US Federal Agents Flew A Secret Spy Plane To Hunt Drug Cartel Leaders In Mexico // BuzzFeed News // 8.3.2017
By analyzing flight-tracking data and documents submitted to the US Federal Aviation Administration, BuzzFeed News has now identified aircraft operated by the [US] Marshals and a front company used to conceal them. For the first time, this analysis has confirmed that one of the Marshals’ planes was in the thick of the action during an important capture in Mexico.
This Shadowy Company is Flying Spy Planes Over US Cities // BuzzFeed News // 8.4.2017
For six straight days in the middle of March, a small twin-propeller plane flew over Phoenix. Each evening, it picked two or three spots and circled for hours, flying at more than 17,000 feet. The plane was loaded with sophisticated surveillance equipment, including technology developed by the National Security Agency to track cell phones.
BuzzFeed News Trained A Computer To Search For Hidden Spy Planes. This Is What We Found. // BuzzFeed News // 8.7.2017
A secret spy plane operated by the US Marshals hunted drug cartel kingpins in Mexico. A military contractor that tracks terrorists in Africa is also flying surveillance aircraft over US cities. In two stories published last week, BuzzFeed News revealed the activities of aircraft that their operators didn’t want to discuss. [...] Here’s how we did it.
Drone, Inc.: Marketing the Illusion of Precision Killing // CorpWatch // 8.7.2017
The 92-page report includes the first published overview of the companies responsible for designing and operating specific aspects of the drone and targeted killing program— such as full motion video, thermal imaging, synthetic aperture radar, social network analysis, and semantic wiki systems— along with selected contractor revenue data.
Alameda County becomes first in state to regulate cellphone surveillance tool // Oakland North // 11.19.2015
Committee vote on police heat sensors signals cooperation between police, privacy activists // Oakland North // 09.17.2015
“The piece published by WhoWhatWhy in 2013 was the first to provide a comprehensive explanation of what it was that my associates and I had uncovered to prompt one of the most bizarre and draconian criminal investigations in public memory. Four years later, that article remains the single most comprehensive summary of the private-public intelligence nexus that my Project PM organization documented. Well before The New York Times and its ilk came to understand what my case meant for the country as a whole, WhoWhatWhy had already told the story best.”
Drone warfare is broken, buggy and losing us the war on terror // Salon // 8.12.2017
A new report examines the technology of drone warfare and its lethal shortcomings.
CJR co-publishes final installment of spy plane series // Columbia Journalism Review // 8.7.2017
US Attorney for Massachusetts Carmen Ortiz has garnered much attention following the suicide of information activist Aaron Swartz, considering her office threw the book at him for a very minor offense. But what other skeletons hang in her closet, and what does it tell us about federal prosecutions these days?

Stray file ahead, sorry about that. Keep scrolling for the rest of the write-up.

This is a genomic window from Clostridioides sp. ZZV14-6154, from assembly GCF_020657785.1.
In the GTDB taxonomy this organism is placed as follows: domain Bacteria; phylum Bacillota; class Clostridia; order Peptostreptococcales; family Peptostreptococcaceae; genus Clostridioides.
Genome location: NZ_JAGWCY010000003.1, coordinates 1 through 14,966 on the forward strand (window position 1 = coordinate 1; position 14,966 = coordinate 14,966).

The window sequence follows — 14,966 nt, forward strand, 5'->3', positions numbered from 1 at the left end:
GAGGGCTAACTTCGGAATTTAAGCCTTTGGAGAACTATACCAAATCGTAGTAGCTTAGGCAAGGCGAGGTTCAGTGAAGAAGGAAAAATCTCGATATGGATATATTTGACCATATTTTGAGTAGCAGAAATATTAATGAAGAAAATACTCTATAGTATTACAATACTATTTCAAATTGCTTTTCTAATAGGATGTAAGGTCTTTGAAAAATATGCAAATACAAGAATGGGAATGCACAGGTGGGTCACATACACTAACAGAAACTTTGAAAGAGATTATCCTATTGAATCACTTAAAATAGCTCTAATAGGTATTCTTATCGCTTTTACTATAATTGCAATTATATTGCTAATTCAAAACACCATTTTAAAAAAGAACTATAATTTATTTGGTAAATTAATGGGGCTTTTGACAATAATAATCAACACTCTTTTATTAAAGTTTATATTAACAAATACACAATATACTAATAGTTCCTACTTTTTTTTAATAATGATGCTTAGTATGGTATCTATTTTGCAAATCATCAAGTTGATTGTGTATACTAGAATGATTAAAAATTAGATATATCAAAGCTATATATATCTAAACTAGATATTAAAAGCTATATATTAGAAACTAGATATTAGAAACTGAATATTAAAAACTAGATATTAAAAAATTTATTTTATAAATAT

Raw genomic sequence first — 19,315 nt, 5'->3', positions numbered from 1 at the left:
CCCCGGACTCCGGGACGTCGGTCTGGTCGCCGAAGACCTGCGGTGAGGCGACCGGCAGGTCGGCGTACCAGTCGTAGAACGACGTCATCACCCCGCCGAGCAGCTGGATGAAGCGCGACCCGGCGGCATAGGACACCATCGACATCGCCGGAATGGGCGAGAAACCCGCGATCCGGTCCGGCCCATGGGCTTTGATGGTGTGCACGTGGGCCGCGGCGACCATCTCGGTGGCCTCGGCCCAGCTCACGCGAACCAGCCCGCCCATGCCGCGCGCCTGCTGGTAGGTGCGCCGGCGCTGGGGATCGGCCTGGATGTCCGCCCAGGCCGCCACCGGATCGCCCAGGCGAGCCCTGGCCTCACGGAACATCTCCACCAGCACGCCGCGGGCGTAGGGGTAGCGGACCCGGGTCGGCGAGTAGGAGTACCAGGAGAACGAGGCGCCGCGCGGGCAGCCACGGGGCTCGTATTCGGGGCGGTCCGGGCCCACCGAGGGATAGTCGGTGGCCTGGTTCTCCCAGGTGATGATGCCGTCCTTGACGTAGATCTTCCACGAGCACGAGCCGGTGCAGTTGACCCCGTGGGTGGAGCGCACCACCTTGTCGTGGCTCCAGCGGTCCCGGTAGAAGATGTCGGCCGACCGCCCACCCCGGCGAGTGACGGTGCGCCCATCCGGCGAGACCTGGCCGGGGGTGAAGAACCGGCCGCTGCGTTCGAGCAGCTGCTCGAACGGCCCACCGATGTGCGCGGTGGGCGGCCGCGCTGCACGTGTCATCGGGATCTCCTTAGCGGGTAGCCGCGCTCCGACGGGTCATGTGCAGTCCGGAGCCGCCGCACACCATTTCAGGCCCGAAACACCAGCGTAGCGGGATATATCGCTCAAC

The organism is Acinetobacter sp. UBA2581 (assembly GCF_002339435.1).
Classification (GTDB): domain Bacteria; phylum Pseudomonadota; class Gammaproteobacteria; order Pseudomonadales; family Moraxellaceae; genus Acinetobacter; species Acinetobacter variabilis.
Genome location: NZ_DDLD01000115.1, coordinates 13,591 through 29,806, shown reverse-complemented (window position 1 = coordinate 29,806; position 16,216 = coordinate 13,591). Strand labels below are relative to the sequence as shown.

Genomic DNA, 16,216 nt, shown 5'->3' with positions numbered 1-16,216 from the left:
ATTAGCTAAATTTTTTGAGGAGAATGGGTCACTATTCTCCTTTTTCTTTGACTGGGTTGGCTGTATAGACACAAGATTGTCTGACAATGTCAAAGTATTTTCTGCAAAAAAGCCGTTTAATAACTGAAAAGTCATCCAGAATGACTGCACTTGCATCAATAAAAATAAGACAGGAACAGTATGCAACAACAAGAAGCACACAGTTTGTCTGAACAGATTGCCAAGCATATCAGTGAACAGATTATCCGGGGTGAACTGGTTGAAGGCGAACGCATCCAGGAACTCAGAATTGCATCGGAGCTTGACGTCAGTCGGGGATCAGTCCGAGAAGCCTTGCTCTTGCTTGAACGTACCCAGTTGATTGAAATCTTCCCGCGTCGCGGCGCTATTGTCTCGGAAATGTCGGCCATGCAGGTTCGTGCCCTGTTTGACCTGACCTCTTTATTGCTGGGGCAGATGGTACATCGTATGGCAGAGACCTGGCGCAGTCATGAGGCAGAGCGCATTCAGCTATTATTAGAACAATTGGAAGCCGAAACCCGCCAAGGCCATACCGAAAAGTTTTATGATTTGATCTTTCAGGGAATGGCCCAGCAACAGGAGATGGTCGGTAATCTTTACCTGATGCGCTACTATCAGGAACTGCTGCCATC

Once these guys decide they want a war, nothing stands in the way. The media typically lay right down, and the Associated Press is no exception. Here, we look at its coverage of the evidence against Iran from the supposedly reliable IAEA. Supposedly.
Several new developments in the Barrett Brown case suggest that the playing field between the cyber-activist/journalist and the government may be starting to even out—at least a bit. But the feds aren’t giving up anytime soon.
In the era of Edward Snowden, new revelations about government snooping may fall on deaf ears. “Of course the NSA is watching/listening/recording” goes a common refrain among the exposé-weary. But while the intrusive surveillance of the NSA and its British doppelganger, GCHQ, has been extensively documented, far less attention has been directed to private companies that hawk spyware, complete with sophisticated data-laundering features, to interested governments.
The FBI sat back and watched a hacker they had compromised instigate and commit a host of cyber-crimes in an operation that netted eight more arrests, according to newly leaked documents. But the revelations raise questions about where law enforcement ends and law-breaking inducement begins.
The coverage of the bloodshed in Egypt elides one crucial element regarding the role of the United States in the tragic mess: Plenty of stateside businesses are making money off the mayhem.
Two momentous stories of the past few weeks can help us evaluate current and future prospects for our Constitutional rights, a year after Osama bin Laden’s death and a decade after 9/11. One grim harbinger of what’s to continue: a nighttime drone strike in Yemen that killed three “al-Qaida militants” was carried out within 24 hours of Obama’s victory speech.
The Complete Idiot’s Guide to Iran and the Bomb, Or: How I Learned to Stop Worrying and Love the Facts
Given how easily the American public and media were manipulated into believing that Saddam Hussein had weapons of mass destruction, this moment should give us some pause. Thedisastrous effects of that $3 Trillion Dollar War are still being felt across the world. For those not interested in seeing a much-bloodier, costlier sequel, I offer this introductory course in intellectual self-defense. The only way to rebuff and dismantle propaganda is to be aware of the truth on which it claims to comment.